Welcome to “Bev on Business English”
For those of you who don’t already know me, I’m one of the Business English trainers at Severnvale Academy. If you are one of those lucky students who has visited us within the past 10 years, we’ve probably already met! Anyway, the aim of this blog entry is to give you all some handy hints on a range of Business English topics. Enjoy – and do get in touch with feedback, questions and comments.
E is for emails: effective, efficient, and economical emails
Is your inbox full?
Are you up to your ears in* emails but with no time to reply?
Here are a few tips that might help:
1. K.I.S.S. ( Keep It Short and Simple)
• The best sentence length is 8-18 words
• One thought per sentence
• Use full stops rather than commas
• Group connected thoughts together into one paragraph (less than 100 words per paragraph)
• Use common, easy, simple words first. (Only use longer, less frequent words if you need a synonym for stylistic reasons)
• Save time and energy and improve accuracy by using fixed email expressions. ( Try Paul Emmerson’s Email English – glossary) Learn them by heart or write them on post-its and stick them around your monitor.
2. CREATE IMPACT
• Easy to read and quick to scan – the perfect email.
• Divide up your ideas clearly using short paragraphs, bullet points, headings and bold or italics to highlight.
• Diagrams and pictures may be clearer than words. There are many free infographic sites available such as http://www.easel.ly/.
• Get to the point fast: put your main ideas first, then follow up with background and details. Think how concise a text message is.
• Make the subject of your sentences clear and use active not passive structures e.g. ‘We will dispatch the goods tomorrow’ not ‘ The goods will be dispatched tomorrow’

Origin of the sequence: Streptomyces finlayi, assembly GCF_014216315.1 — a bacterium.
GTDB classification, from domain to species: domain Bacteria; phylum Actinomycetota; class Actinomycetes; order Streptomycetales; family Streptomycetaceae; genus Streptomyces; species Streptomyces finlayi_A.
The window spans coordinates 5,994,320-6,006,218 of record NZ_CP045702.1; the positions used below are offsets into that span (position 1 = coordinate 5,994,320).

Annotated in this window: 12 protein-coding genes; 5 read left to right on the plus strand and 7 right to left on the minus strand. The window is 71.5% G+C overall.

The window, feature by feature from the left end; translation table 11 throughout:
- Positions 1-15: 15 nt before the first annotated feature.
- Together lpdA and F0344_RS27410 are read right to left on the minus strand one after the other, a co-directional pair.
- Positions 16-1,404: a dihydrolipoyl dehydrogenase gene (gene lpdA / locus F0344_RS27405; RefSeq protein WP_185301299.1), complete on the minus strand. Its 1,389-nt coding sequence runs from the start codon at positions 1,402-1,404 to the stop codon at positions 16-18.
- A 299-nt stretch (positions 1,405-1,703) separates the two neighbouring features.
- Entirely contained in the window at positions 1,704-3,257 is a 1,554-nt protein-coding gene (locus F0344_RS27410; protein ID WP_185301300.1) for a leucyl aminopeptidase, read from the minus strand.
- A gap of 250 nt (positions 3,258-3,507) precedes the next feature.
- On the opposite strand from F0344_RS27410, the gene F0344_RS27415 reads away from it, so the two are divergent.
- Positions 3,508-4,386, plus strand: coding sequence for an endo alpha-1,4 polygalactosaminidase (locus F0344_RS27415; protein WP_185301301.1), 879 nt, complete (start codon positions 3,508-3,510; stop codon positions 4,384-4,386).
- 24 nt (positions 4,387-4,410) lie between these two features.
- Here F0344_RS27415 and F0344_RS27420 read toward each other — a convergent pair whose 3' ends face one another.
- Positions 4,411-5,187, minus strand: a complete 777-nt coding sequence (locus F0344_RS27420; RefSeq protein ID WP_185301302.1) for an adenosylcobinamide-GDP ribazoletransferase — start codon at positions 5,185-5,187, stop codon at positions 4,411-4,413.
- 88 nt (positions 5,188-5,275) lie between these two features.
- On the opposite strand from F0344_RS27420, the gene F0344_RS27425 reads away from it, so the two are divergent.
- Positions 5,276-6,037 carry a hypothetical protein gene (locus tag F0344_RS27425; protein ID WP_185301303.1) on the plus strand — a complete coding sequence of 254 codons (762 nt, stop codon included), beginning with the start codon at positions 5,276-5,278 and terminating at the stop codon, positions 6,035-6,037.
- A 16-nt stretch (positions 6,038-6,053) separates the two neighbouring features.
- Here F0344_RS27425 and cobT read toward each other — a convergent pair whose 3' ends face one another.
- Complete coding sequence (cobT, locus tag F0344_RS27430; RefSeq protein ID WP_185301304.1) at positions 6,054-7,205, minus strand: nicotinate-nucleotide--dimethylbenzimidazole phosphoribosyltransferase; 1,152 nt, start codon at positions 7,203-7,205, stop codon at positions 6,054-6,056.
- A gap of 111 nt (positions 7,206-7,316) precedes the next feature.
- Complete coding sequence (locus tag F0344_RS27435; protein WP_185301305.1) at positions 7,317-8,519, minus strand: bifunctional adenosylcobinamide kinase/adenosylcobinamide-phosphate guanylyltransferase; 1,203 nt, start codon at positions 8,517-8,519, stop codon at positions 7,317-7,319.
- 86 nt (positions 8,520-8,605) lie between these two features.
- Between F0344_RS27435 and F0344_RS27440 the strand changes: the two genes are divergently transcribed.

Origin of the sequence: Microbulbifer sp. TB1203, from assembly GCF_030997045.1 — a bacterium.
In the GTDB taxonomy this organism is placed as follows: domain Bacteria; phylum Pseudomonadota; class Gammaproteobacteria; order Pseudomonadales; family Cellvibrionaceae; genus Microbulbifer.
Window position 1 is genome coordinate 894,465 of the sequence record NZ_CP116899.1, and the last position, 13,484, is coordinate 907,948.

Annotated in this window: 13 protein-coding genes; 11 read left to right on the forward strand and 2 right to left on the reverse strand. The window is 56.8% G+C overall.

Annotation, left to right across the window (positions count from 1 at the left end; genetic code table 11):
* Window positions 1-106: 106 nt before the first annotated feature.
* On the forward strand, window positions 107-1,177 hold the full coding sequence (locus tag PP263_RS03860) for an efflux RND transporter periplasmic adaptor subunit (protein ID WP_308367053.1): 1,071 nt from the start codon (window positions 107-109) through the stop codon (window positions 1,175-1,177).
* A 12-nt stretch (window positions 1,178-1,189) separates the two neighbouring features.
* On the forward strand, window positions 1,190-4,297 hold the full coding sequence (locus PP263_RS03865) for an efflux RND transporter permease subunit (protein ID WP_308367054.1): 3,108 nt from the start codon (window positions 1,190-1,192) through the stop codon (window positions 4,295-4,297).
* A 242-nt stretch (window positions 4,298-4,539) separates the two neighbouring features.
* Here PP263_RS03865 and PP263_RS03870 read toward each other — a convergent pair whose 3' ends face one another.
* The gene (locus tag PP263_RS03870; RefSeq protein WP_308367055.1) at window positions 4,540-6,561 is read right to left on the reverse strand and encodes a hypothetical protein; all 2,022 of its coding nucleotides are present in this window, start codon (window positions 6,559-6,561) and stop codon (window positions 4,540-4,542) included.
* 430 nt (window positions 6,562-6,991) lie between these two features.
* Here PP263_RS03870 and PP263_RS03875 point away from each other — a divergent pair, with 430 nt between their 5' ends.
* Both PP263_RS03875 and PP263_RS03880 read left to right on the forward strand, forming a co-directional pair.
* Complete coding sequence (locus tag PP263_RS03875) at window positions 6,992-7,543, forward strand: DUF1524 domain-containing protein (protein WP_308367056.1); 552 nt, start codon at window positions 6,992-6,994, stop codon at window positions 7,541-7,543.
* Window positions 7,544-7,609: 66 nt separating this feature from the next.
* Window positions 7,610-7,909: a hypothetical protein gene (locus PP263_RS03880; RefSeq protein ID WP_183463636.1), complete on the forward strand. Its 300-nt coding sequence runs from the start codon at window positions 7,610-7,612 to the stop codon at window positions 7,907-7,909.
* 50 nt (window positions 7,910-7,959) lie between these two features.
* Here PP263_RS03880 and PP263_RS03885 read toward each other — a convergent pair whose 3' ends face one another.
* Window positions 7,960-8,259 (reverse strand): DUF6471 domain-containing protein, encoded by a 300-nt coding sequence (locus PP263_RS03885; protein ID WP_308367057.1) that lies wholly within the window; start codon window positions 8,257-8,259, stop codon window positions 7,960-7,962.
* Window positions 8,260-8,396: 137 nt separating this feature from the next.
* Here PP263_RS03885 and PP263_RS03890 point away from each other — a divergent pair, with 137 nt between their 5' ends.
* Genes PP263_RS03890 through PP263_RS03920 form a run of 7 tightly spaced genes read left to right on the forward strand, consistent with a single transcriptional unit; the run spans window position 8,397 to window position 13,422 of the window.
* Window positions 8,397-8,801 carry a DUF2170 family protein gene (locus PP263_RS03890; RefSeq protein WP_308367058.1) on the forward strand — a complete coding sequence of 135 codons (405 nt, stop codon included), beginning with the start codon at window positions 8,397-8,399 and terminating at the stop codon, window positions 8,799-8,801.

• Be extra polite. Especially if you are asking for something. This compensates for the lack of body language and tone (of voice) which we use to interpret and soften the spoken word. Short emails can sometimes sound too direct for certain cultures and this may be perceived as impolite/aggressive.
• Use expressions like ‘Could you…’, ‘I would be grateful if you could…’ and remember to put ‘please’ at the end of your request.
• Ask yourself the question ‘Would I say this face-to-face?’
• Be yourself – use your’ real voice’. Personalise the email if possible and add a friendly comment.
4. LEVEL OF FORMALITY
• Write like you talk.
In the majority of cases this is fine. (Except for legal English matters/ formal reports)
• Informal – ‘ Give me a shout if you want any more info’
Neutral – ‘Let me know if you need any more information’
Formal – ‘Should you require further information, do not hesitate to contact me’
• Idioms can be dangerous – avoid unless you are 100% sure.
5. THE PIT-FALLS† OF TRANSLATION
• Do not write your email in your mother tongue and then translate it word for word. This often results in false friends, word order issues and overlong sentences.
• However, if you simplify your mother tongue (use the KISS method) and then translate this into English, the results are clearer and more accurate.
• Try linguee.com, the online translation tool. It shows vocabulary in context, so you can refine your search.
• If in doubt (and time allows), translate both ways to double check i.e. Spanish → English → Spanish
TAKE HOME POINTS:
* to have a lot of work
Severnvale Courses: 1) Improve Your Writing (online correction)
Materials: Email English, Paul Emmerson, Macmillan